• Q4 2024. Assuming the secretary of state sets threshold categorizations in secondary legislation by summer 2024, Ofcom intends to publish a register of categorized services by the end of 2024.
  • 2025. If the above timing remains accurate, Ofcom anticipates that it will then:
    • Publish further proposals on categorized services duties, including a draft code of practice on fraudulent advertising (Q1 2025).
    • Issue transparency notices (Q2/Q3 2025) depending on the timing of secondary legislation.
    • Issue its final codes and guidance (Q4 2025).

Enforcement and Penalties

Voluntary compliance and supervision. Ofcom has indicated that its preference is to work with services to encourage voluntary compliance. This will include offering support and resources as companies implement the codes of practice.

For the largest and riskiest services, Ofcom will regularly engage by making formal and enforceable requests for information. These requests will seek to understand the nature of content and conduct harms on a service, assess the effectiveness of safety measures, and as appropriate, recommend improvements. For smaller companies and startups, Ofcom plans to offer digital tools for support and guidance.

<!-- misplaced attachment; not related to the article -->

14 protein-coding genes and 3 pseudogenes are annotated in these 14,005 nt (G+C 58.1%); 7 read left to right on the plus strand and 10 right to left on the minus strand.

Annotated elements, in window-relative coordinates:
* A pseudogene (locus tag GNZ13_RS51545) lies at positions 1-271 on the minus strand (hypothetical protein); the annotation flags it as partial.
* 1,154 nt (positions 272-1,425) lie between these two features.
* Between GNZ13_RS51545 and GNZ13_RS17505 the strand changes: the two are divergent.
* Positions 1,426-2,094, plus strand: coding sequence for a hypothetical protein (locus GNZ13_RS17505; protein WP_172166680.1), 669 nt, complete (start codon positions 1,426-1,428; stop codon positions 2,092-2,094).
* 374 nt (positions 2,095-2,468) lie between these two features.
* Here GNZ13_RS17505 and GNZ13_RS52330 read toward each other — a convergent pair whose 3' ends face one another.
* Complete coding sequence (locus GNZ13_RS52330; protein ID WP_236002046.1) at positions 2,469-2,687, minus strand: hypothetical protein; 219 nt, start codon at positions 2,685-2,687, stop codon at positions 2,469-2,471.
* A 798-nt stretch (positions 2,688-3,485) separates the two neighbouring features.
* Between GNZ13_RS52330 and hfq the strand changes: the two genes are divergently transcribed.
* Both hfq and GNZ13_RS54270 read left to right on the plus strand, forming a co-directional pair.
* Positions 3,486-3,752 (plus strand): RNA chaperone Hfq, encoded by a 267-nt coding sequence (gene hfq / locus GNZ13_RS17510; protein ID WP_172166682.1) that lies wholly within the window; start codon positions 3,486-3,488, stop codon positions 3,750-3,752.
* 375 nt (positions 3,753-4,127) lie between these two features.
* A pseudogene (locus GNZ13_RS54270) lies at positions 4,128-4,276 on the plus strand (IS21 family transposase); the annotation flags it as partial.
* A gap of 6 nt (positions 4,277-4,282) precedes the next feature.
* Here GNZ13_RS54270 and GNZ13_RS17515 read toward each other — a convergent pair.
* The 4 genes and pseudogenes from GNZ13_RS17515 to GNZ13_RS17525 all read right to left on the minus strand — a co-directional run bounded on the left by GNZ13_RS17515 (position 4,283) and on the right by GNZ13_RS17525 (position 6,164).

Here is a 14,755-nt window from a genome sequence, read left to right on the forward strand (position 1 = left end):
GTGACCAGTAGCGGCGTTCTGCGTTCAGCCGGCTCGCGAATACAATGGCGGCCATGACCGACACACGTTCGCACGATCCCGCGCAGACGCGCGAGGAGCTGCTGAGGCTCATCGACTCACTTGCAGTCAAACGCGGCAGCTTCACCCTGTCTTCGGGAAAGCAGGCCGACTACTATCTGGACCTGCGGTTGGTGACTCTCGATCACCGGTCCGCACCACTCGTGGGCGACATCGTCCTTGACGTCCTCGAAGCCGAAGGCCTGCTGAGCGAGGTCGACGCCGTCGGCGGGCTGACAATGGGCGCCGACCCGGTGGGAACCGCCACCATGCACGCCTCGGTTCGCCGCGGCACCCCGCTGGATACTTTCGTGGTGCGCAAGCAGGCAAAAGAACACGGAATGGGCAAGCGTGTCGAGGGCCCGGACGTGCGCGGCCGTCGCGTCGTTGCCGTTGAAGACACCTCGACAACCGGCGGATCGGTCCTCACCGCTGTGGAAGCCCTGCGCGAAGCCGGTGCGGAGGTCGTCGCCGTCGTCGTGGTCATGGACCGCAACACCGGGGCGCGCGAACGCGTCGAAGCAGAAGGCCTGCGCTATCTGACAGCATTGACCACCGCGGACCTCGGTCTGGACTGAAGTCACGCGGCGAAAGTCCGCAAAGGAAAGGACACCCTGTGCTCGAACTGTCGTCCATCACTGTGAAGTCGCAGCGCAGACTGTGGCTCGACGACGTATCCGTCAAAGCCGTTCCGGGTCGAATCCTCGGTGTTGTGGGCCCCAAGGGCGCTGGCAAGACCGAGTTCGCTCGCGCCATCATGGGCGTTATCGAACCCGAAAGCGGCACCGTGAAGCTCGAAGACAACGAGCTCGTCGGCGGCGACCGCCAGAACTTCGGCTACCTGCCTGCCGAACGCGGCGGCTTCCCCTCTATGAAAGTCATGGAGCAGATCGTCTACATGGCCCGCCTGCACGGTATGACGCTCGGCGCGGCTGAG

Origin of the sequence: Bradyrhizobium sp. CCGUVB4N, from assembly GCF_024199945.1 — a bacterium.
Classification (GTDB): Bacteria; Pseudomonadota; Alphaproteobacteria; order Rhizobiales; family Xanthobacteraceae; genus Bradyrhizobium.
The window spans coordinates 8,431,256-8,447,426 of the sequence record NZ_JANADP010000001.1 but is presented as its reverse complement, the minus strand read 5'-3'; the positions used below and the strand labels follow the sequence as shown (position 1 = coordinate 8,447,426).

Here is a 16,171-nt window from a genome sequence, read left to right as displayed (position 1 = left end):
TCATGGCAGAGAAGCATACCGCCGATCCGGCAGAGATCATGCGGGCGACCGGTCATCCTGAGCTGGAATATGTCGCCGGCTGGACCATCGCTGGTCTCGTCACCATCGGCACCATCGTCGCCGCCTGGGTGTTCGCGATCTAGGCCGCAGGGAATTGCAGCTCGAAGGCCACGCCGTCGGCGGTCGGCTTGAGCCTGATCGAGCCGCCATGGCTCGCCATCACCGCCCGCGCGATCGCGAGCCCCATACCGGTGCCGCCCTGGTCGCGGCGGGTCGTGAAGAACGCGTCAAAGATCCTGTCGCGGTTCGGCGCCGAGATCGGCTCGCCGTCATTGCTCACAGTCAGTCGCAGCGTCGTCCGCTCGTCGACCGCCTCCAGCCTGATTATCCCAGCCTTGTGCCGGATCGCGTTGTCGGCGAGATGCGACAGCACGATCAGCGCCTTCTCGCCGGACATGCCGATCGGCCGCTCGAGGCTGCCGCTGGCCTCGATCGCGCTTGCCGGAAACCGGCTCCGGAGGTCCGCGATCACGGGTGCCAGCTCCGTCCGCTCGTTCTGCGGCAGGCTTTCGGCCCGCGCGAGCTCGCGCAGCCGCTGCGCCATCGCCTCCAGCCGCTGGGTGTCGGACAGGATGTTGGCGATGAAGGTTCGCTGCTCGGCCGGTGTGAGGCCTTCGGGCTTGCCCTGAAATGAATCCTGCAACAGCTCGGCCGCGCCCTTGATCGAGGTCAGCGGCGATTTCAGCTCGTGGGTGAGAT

Penalties. Where Ofcom identifies compliance failures, it can impose fines of up to £18 million or 10% of worldwide revenue (whichever is greater). In the most serious cases of noncompliance, Ofcom is authorized to seek a court order that would require third-party internet service providers (ISPs) or services to withdraw or limit access to the offending service.

Takeaways

Companies that offer user-to-user and search services may wish to start identifying content risks and opportunities to integrate UK OSA preparation into existing content regulation compliance processes. While there are key distinctions between the OSA and content and safety laws in other key jurisdictions, such as the United States, European Union, Australia, and Singapore, a coordinated, global approach may enable useful efficiencies.

The content of this article is intended to provide a general guide to the subject matter. Specialist advice should be sought about your specific circumstances.